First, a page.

Grow a Storyteller

The goal?  To grow a storyteller;  for young children to learn to tell simple, imaginative stories.

There are no rules – except to have fun.   Moms and Dads, you must take turns as well – but keep the stories simple, so that your little ones feel that their stories are equal to your efforts.   Enjoy, laugh, create legacy family memories around a great children’s book and a storytelling prompt. You may want to use a minute timer for those who tend to create the story “that never ends”, or the child who needs to be rescued by a timer.   You know your children – just create a safe environment for storytelling…no TV, no cell phones, no computers – just family members and maybe some popcorn!  ENJOY!

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1.  Keep a recorder close by and capture each TMAS [Tell Me a Story] experience.  You don’t want to miss a single family legacy storytelling gem.
2.  After you have shared together one of this month’s Chasing Fireflies book selection, or your own favorite books about libraries and books, engage your child in conversations about the book(s) before asking them to tell their own story.  Children must have a reference point; information and pre-knowledge on which to hang their ideas.
  • Who are the characters in this book?
  • Describe each of the main characters.   What adjectives would you use to describe _____?  You want future storytellers to recognize how to paint a verbal picture of each of their characters.  Begin by having them point out the differences in the characters from the book you read together.
  • What happened in the book?   Discuss events and the order those events happened.
  • What is the setting(s) described in the book?
  • Paraphrase the plot.  Tell me what happened – problem & resolution.

Please don’t go through these questions as if you are preparing them for a test.   These questions should flow through an engaging conversation..”Who do you think……”   “How would you?”   Again – let the interest and engagement of your child guide you.   If he/she is enjoying the conversation – carry on.    If he/she is annoyed at all the questions and it is obvious you are sucking every bit of the joy out of reading the book – STOP!  I beg you – STOP!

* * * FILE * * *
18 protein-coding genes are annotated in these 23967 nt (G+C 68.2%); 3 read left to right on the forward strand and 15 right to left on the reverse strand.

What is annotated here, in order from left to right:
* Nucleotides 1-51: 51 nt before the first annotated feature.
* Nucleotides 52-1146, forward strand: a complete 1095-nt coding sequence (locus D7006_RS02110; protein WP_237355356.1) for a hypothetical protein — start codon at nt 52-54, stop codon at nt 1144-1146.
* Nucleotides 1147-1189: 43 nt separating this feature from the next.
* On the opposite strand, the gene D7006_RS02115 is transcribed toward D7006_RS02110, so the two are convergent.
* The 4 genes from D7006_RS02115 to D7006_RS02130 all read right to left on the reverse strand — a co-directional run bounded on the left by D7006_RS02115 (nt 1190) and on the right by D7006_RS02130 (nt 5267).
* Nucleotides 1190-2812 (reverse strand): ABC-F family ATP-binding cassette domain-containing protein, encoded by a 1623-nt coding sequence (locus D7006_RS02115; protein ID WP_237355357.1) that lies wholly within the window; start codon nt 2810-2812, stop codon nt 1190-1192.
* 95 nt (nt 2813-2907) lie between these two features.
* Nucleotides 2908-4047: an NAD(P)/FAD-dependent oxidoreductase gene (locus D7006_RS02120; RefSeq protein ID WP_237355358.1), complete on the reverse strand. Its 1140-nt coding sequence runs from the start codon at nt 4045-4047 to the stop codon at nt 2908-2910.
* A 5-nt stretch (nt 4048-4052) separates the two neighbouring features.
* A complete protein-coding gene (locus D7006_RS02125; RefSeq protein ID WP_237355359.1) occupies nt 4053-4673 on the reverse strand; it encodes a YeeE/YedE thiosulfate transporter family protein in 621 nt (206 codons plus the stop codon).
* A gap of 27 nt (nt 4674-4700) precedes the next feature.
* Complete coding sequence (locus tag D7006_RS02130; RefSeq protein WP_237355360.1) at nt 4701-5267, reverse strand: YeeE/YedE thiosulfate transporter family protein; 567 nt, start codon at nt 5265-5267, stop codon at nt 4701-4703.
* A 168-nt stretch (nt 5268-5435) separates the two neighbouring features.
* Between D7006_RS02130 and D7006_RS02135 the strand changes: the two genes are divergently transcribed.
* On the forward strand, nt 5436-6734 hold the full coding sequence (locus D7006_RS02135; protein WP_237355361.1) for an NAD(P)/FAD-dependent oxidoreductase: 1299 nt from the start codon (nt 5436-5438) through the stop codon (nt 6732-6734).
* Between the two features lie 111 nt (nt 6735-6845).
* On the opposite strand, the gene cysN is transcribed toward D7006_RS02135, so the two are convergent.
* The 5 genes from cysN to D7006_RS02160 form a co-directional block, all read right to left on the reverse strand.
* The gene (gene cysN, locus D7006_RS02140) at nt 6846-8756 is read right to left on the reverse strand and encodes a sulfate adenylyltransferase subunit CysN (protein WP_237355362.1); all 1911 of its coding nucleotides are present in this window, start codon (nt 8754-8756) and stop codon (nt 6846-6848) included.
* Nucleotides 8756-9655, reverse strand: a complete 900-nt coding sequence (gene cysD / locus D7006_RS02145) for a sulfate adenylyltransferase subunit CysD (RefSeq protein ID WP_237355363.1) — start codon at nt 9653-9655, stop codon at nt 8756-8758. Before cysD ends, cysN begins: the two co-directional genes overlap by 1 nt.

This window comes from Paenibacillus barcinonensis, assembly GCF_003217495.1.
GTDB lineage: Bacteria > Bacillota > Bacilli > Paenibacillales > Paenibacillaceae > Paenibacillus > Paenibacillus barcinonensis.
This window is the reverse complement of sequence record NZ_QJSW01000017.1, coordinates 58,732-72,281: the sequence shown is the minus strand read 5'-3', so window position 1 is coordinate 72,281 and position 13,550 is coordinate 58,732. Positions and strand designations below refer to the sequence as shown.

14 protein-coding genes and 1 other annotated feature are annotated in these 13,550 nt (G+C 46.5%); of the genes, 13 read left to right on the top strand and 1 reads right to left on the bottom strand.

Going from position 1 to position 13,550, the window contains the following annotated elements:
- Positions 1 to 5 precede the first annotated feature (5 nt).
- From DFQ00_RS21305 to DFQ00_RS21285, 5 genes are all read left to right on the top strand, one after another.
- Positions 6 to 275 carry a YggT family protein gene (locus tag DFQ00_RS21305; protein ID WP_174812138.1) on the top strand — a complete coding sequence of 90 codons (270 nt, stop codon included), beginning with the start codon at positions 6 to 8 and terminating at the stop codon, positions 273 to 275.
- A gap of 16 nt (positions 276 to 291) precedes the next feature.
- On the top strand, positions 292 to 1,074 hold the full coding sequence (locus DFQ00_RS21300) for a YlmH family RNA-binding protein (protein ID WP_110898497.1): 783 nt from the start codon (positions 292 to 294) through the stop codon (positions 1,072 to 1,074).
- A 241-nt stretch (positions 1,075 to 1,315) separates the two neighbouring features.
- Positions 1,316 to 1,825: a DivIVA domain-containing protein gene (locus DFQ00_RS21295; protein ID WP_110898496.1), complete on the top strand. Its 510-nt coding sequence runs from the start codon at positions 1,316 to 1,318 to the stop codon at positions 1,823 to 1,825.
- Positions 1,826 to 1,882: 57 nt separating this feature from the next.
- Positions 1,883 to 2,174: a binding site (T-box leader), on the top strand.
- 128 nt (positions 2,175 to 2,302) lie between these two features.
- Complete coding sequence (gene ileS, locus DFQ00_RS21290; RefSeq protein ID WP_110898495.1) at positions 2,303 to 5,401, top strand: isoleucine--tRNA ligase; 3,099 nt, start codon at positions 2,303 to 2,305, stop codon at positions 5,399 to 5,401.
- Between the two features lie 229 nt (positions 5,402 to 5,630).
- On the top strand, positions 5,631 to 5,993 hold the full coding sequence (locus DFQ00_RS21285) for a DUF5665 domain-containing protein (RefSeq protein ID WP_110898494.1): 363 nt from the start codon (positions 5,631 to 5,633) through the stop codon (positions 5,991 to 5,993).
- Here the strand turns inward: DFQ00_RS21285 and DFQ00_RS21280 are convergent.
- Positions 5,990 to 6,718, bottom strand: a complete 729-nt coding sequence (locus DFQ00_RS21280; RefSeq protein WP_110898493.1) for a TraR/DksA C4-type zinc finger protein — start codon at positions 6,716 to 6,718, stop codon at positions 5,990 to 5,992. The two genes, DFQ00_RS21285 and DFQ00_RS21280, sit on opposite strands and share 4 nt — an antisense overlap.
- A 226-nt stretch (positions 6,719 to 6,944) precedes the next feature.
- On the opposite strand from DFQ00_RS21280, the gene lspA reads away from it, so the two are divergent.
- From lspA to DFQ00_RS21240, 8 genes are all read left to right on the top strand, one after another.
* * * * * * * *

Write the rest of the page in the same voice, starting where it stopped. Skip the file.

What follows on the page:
3.  This month I didn’t fill the Chasing Fireflies’ Tell Me a Story Box with several small prompts (more on that next month for those of you who don’t know what a TMAS Box is..).   Instead, I chose to purchase a replica of the main character of Library Lion and use it as the prompt.   I just really love this book and decided to encourage children to come up with additional adventures the lion may have had.   Perhaps you can think of a great “reveal” for your lion.   Perhaps he does fit in your TMAS box (if you follow FirefliesBlog and have one)!   I purchased this one from Amazon and just love it!  Great quality and price.
4.  Be sure to make your storytelling time an event.   Your voice and body language should express excitement and anticipation.  Both should convey that something magical is about to happen!
5.  Keep storytelling time short.  Make sure your child is engaged by having them tell just one story and then pass the storytelling microphone on to the rest of the family.  Setting a timer works for some, depending on the ages of the children.  For 5-year-olds, aim for a 10 – 20 minute total experience and add 5 minutes for every year.  The bottom line? You know your child(ren) better than anyone else.  You will be able to sense when they are becoming disinterested or frustrated.  Try to end before the storytelling experience becomes a negative one.   Leave them wanting more.

Follow up:

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As I was walking through the grocery store, I spotted these and decided to try them for storytelling.  I’m not sure any of the animals are recognizable – but I’m determined to find a lion in the bag!    I’ll let you know if they were a storytelling hit – if I don’t eat them all first…a real possibility.

Here’s what I’m thinking:

Choose 2 animals and share the conversation they are having.   I just have to come up with the context for the conversation.   I’m going to create 10 situations, type them up, and put them in a jar.    Example – “Your two animals are walking home discussing their first visit to the library.”  “The animals are meeting for the first time and are describing their families to each other.”

After you tell your story – you may eat the characters in your story!  Talk about motivation.

I need to work on these obviously, but you get the idea.    I think it has real potential for storytelling fun!

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